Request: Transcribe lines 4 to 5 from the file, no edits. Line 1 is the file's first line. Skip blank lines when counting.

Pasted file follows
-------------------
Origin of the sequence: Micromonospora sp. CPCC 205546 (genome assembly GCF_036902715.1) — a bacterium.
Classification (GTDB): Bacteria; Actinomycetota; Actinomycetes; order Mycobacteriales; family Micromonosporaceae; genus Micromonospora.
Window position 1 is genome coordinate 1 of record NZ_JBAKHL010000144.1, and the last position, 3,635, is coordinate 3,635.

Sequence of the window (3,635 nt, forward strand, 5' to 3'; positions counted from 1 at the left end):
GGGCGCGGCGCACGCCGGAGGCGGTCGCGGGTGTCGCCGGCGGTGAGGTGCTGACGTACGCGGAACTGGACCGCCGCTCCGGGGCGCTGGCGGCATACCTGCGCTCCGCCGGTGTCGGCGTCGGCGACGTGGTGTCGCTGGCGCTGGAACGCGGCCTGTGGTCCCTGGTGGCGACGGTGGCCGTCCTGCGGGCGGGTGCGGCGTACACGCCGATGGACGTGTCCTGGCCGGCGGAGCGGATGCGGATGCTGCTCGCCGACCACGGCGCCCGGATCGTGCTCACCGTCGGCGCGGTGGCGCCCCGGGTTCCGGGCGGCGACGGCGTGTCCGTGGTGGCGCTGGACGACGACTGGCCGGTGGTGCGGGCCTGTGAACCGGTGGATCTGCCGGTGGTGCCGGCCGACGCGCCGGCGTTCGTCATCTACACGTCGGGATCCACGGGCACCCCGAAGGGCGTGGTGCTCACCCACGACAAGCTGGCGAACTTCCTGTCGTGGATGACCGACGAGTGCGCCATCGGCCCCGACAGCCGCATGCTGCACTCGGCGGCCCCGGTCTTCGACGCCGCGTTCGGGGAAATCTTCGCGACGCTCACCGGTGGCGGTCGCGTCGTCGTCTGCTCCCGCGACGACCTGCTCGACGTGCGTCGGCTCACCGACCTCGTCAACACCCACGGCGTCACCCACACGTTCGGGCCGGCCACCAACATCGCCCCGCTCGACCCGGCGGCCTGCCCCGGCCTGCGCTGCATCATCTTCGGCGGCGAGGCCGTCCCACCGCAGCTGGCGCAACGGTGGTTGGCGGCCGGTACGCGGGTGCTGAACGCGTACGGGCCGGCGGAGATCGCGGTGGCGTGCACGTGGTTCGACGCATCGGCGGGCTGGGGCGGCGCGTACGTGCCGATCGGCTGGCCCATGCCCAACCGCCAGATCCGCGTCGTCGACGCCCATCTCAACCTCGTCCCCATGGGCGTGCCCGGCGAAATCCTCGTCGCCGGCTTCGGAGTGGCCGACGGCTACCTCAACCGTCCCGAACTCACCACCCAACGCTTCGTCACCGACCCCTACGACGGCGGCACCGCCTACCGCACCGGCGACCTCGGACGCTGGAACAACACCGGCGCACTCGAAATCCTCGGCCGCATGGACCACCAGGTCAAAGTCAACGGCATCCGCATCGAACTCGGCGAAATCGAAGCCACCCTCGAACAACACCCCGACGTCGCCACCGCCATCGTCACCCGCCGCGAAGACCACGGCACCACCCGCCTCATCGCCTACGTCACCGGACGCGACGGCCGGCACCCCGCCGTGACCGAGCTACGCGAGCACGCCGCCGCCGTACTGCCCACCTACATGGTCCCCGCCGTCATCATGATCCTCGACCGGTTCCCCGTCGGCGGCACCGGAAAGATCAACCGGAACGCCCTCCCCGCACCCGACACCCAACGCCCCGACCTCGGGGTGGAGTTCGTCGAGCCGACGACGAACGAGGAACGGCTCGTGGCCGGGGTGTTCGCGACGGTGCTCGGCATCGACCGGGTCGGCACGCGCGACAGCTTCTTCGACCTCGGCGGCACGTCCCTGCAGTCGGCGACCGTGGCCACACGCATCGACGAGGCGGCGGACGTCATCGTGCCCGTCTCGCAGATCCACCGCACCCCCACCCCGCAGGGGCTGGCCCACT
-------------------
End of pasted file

Sequence of the window (3,635 nt, forward strand, 5' to 3'; positions counted from 1 at the left end):
GGGCGCGGCGCACGCCGGAGGCGGTCGCGGGTGTCGCCGGCGGTGAGGTGCTGACGTACGCGGAACTGGACCGCCGCTCCGGGGCGCTGGCGGCATACCTGCGCTCCGCCGGTGTCGGCGTCGGCGACGTGGTGTCGCTGGCGCTGGAACGCGGCCTGTGGTCCCTGGTGGCGACGGTGGCCGTCCTGCGGGCGGGTGCGGCGTACACGCCGATGGACGTGTCCTGGCCGGCGGAGCGGATGCGGATGCTGCTCGCCGACCACGGCGCCCGGATCGTGCTCACCGTCGGCGCGGTGGCGCCCCGGGTTCCGGGCGGCGACGGCGTGTCCGTGGTGGCGCTGGACGACGACTGGCCGGTGGTGCGGGCCTGTGAACCGGTGGATCTGCCGGTGGTGCCGGCCGACGCGCCGGCGTTCGTCATCTACACGTCGGGATCCACGGGCACCCCGAAGGGCGTGGTGCTCACCCACGACAAGCTGGCGAACTTCCTGTCGTGGATGACCGACGAGTGCGCCATCGGCCCCGACAGCCGCATGCTGCACTCGGCGGCCCCGGTCTTCGACGCCGCGTTCGGGGAAATCTTCGCGACGCTCACCGGTGGCGGTCGCGTCGTCGTCTGCTCCCGCGACGACCTGCTCGACGTGCGTCGGCTCACCGACCTCGTCAACACCCACGGCGTCACCCACACGTTCGGGCCGGCCACCAACATCGCCCCGCTCGACCCGGCGGCCTGCCCCGGCCTGCGCTGCATCATCTTCGGCGGCGAGGCCGTCCCACCGCAGCTGGCGCAACGGTGGTTGGCGGCCGGTACGCGGGTGCTGAACGCGTACGGGCCGGCGGAGATCGCGGTGGCGTGCACGTGGTTCGACGCATCGGCGGGCTGGGGCGGCGCGTACGTGCCGATCGGCTGGCCCATGCCCAACCGCCAGATCCGCGTCGTCGACGCCCATCTCAACCTCGTCCCCATGGGCGTGCCCGGCGAAATCCTCGTCGCCGGCTTCGGAGTGGCCGACGGCTACCTCAACCGTCCCGAACTCACCACCCAACGCTTCGTCACCGACCCCTACGACGGCGGCACCGCCTACCGCACCGGCGACCTCGGACGCTGGAACAACACCGGCGCACTCGAAATCCTCGGCCGCATGGACCACCAGGTCAAAGTCAACGGCATCCGCATCGAACTCGGCGAAATCGAAGCCACCCTCGAACAACACCCCGACGTCGCCACCGCCATCGTCACCCGCCGCGAAGACCACGGCACCACCCGCCTCATCGCCTACGTCACCGGACGCGACGGCCGGCACCCCGCCGTGACCGAGCTACGCGAGCACGCCGCCGCCGTACTGCCCACCTACATGGTCCCCGCCGTCATCATGATCCTCGACCGGTTCCCCGTCGGCGGCACCGGAAAGATCAACCGGAACGCCCTCCCCGCACCCGACACCCAACGCCCCGACCTCGGGGTGGAGTTCGTCGAGCCGACGACGAACGAGGAACGGCTCGTGGCCGGGGTGTTCGCGACGGTGCTCGGCATCGACCGGGTCGGCACGCGCGACAGCTTCTTCGACCTCGGCGGCACGTCCCTGCAGTCGGCGACCGTGGCCACACGCATCGACGAGGCGGCGGACGTCATCGTGCCCGTCTCGCAGATCCACCGCACCCCCACCCCGCAGGGGCTGGCCCACT